You'll find 6 miles of very scenic trails lined with lupines and bayberries -- Goose Pond, Silver Spring, and Bay View -- within the Wellfleet Bay Wildlife Sanctuary in South Wellfleet. Right in town, the short, picturesque boardwalk known as Uncle Tim's Bridge, off East Commercial Street, crosses Duck Creek to access a tiny island crisscrossed by paths. The Cape Cod National Seashore maintains two spectacular self-guided trails. The 1.25-mile Atlantic White Cedar Swamp Trail, off the parking area for the Marconi Wireless Station, shelters a rare stand of the lightweight species of cedars prized by Native Americans as wood for canoes; red maples are slowly crowding out the cedars, but meanwhile, the tea-tinted, moss-choked swamp is a magical place, refreshingly cool even at the height of summer. A boardwalk will see you over the muck (these peat bogs are 7 ft. deep in places), but the return trip does entail a calf-testing half-mile trek through deep sand. Consider it a warm-up for magnificent Great Island, jutting 4 miles into the bay (off the western end of Chequessett Neck Rd.) to cup Wellfleet Harbor. Before attaching itself to the mainland in 1831, Great Island harbored a busy whaling post; a 1970 dig turned up the foundations of an early-18th-century tavern. These days the "island" is a mostly uninhabited refuge for those strong enough to go the distance. Just be sure to cover up, wear sturdy shoes, bring water, and venture to Jeremy Point -- the very tip -- only if you're sure the tide is going out.
A spiffy, eco-friendly visitor center serves as both introduction and gateway to the Wellfleet Bay Wildlife Sanctuary, off Route 6, a couple hundred yards north of the Eastham border, in South Wellfleet (tel. 508/349-2615; fax 508/349-2632; www.wellfleetbay.org), a 1,000-acre refuge maintained by the Massachusetts Audubon Society. Passive solar heat and composting toilets are just a few of the waste-cutting elements incorporated into the building, which nestles in its wooded site like well-camouflaged wildlife. You'll see plenty of the latter -- especially lyrical red-winged blackbirds and circling osprey -- as you follow 5 miles of looping trails through pine forests, salt marsh, and moors. To hone your observation skills, avail yourself of the naturalist-guided tours offered during the day and sometimes at night; you'll see and learn much more. Also inquire about special workshops for children (some, like the Japanese "fish-printing" session, are ingenious), and about canoeing and birding trips. A listing of all Wellfleet Bay Wildlife Sanctuary events, with dates and times, is posted in the main building.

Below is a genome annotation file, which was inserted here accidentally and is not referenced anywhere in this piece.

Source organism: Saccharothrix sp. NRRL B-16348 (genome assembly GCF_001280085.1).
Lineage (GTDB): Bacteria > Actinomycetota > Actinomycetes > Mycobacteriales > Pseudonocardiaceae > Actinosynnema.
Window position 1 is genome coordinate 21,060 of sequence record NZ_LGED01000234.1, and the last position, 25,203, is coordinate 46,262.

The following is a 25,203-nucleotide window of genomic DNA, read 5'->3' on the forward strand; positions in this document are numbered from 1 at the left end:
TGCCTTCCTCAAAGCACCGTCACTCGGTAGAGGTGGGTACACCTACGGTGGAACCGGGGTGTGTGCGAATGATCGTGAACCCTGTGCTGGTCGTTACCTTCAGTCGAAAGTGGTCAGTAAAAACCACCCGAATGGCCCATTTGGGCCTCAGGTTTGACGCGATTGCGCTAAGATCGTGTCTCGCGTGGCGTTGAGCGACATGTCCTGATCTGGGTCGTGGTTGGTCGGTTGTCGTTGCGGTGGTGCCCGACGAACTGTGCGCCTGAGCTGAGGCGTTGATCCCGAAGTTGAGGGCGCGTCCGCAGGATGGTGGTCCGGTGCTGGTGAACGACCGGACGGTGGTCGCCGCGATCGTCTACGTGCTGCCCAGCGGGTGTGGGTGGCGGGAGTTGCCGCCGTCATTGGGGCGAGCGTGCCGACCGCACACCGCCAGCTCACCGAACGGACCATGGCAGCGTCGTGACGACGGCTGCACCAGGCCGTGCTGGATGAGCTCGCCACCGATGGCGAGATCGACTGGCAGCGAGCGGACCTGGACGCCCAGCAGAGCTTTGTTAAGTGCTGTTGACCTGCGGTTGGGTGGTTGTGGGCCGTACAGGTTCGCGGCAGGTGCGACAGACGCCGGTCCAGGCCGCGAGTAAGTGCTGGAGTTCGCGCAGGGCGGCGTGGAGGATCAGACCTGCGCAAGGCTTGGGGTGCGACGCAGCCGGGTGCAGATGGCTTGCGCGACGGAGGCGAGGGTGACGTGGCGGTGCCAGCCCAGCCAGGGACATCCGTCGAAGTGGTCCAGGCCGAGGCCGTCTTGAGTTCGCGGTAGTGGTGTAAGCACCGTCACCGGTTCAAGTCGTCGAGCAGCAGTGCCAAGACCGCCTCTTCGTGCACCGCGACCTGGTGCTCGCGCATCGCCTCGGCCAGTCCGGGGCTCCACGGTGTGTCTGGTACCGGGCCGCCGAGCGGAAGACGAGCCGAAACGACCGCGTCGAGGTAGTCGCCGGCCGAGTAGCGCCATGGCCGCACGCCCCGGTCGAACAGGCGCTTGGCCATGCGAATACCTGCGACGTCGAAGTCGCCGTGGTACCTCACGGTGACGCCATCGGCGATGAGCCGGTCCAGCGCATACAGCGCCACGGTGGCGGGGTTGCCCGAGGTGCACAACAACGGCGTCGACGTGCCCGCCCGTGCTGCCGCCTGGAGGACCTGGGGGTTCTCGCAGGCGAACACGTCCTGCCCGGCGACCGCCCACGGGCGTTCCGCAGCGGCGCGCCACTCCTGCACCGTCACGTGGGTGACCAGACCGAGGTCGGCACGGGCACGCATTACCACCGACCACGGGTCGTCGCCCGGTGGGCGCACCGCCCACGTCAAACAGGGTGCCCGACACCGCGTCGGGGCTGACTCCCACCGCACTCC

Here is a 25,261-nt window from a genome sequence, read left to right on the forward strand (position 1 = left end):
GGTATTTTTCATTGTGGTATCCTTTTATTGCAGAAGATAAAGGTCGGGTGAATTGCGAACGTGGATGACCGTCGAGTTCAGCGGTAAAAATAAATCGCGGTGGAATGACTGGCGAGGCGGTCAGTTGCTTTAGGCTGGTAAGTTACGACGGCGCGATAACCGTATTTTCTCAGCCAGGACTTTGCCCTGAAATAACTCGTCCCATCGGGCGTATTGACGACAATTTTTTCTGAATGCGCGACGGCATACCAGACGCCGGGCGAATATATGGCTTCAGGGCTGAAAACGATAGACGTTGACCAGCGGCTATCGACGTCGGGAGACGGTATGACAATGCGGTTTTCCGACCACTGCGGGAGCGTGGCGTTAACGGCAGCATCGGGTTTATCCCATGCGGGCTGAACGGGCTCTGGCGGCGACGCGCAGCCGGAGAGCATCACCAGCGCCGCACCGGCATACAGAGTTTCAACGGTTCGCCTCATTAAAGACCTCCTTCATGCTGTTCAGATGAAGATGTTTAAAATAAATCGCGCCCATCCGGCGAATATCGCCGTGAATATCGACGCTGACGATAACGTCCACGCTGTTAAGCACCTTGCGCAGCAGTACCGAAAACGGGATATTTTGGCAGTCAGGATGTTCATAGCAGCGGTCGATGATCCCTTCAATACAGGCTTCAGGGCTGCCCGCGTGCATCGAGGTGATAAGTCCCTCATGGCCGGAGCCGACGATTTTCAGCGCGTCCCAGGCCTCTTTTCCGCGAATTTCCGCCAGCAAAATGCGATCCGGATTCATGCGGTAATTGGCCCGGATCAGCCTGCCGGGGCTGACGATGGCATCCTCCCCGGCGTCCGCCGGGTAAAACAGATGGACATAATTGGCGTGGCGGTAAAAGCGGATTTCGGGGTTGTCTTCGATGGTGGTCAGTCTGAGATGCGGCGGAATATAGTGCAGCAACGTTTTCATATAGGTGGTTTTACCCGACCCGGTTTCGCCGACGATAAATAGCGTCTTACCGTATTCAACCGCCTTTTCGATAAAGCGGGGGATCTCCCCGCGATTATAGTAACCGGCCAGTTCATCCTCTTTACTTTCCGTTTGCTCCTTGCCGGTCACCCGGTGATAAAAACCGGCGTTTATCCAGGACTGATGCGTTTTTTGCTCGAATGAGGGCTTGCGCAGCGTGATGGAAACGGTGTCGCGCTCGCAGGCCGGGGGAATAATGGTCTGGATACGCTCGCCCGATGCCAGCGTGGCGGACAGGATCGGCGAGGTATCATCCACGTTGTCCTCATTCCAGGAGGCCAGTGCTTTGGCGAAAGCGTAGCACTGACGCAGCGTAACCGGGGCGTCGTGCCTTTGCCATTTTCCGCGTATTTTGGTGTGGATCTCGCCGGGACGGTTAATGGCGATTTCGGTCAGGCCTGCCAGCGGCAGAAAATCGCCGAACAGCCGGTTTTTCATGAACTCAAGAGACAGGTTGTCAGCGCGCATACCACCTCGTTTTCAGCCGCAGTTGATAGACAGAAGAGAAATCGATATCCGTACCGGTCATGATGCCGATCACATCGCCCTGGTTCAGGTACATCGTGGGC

Trail use is free for Massachusetts Audubon Society members; the trail fee for nonmembers is $5 for adults and $3 for seniors and children. Trails are open July through August from 8am to 8pm, and September through June from 8am to dusk. The visitor center is open Memorial Day to Columbus Day daily from 8:30am to 5pm; during the off season, it's closed Monday.
Note: It's worth joining the Massachusetts Audubon Society just for the chance -- afforded only to members -- to camp out here.
Public courts are located at Mayo Beach, on Kendrick Avenue, near the harbor; for details and exact fees, contact the Wellfleet Recreation Department (tel. 508/349-0314). Also for a fee, book one of the five clay courts at the Chequessett Yacht & Country Club, at 680 Chequessett Neck Rd. (tel. 508/349-3704; www.cycc.net), or one of the eight at Oliver's Clay Courts, at 2183 Rte. 6, about 1 mile south of town (tel. 508/349-3330; www.oliversredclaytennis.com). Oliver's, which is notable for being shady, charges singles $24 an hour for the court, and doubles $26 an hour. At Chequessett a half-hour of singles play costs $24.
Surfing is restricted to White Crest Beach, and sailboarding to Burton Baker Beach, at Indian Neck, during certain tide conditions; ask for a copy of the regulations at the Beach Sticker Booth on the Town Pier. Eric Gustafson (www.funseekers.org; tel. 508/349-1429) offers windsurfing instruction ($140 for 2 hours); surfing ($70 for 1 hour); and, for the most adventurous, kite-boarding lessons ($250 for 3 hours). He also teaches stand-up paddleboarding ($70 per hour) in the ocean and estuaries of Wellfleet.
Note: This information was accurate when it was published, but can change without notice. Please be sure to confirm all rates and details directly with the companies in question before planning your trip.